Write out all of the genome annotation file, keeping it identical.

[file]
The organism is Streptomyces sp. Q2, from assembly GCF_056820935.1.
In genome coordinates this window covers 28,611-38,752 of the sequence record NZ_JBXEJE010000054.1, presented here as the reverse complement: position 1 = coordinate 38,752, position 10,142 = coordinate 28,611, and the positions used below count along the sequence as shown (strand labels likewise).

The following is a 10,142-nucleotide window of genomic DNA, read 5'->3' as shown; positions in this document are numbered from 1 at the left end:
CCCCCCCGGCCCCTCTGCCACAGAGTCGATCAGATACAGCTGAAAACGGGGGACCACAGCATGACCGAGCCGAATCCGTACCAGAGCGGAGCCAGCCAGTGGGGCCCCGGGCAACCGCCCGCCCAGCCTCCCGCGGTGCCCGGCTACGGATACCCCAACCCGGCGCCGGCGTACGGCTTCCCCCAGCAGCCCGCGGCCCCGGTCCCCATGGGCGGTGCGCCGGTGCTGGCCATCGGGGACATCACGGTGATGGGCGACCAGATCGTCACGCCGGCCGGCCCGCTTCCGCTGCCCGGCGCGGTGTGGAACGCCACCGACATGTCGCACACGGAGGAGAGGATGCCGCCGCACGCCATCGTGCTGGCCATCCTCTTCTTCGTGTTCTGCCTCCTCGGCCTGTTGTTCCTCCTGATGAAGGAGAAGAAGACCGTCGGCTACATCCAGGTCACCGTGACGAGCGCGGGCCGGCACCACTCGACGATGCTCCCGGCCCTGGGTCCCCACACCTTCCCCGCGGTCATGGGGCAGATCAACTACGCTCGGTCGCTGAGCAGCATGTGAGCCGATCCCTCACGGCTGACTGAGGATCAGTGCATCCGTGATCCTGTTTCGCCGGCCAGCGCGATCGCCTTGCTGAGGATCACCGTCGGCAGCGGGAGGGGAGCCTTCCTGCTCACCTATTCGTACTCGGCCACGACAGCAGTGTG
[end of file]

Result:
The organism is Streptomyces sp. Q2, from assembly GCF_056820935.1.
In genome coordinates this window covers 28,611-38,752 of the sequence record NZ_JBXEJE010000054.1, presented here as the reverse complement: position 1 = coordinate 38,752, position 10,142 = coordinate 28,611, and the positions used below count along the sequence as shown (strand labels likewise).

The following is a 10,142-nucleotide window of genomic DNA, read 5'->3' as shown; positions in this document are numbered from 1 at the left end:
CCCCCCCGGCCCCTCTGCCACAGAGTCGATCAGATACAGCTGAAAACGGGGGACCACAGCATGACCGAGCCGAATCCGTACCAGAGCGGAGCCAGCCAGTGGGGCCCCGGGCAACCGCCCGCCCAGCCTCCCGCGGTGCCCGGCTACGGATACCCCAACCCGGCGCCGGCGTACGGCTTCCCCCAGCAGCCCGCGGCCCCGGTCCCCATGGGCGGTGCGCCGGTGCTGGCCATCGGGGACATCACGGTGATGGGCGACCAGATCGTCACGCCGGCCGGCCCGCTTCCGCTGCCCGGCGCGGTGTGGAACGCCACCGACATGTCGCACACGGAGGAGAGGATGCCGCCGCACGCCATCGTGCTGGCCATCCTCTTCTTCGTGTTCTGCCTCCTCGGCCTGTTGTTCCTCCTGATGAAGGAGAAGAAGACCGTCGGCTACATCCAGGTCACCGTGACGAGCGCGGGCCGGCACCACTCGACGATGCTCCCGGCCCTGGGTCCCCACACCTTCCCCGCGGTCATGGGGCAGATCAACTACGCTCGGTCGCTGAGCAGCATGTGAGCCGATCCCTCACGGCTGACTGAGGATCAGTGCATCCGTGATCCTGTTTCGCCGGCCAGCGCGATCGCCTTGCTGAGGATCACCGTCGGCAGCGGGAGGGGAGCCTTCCTGCTCACCTATTCGTACTCGGCCACGACAGCAGTGTG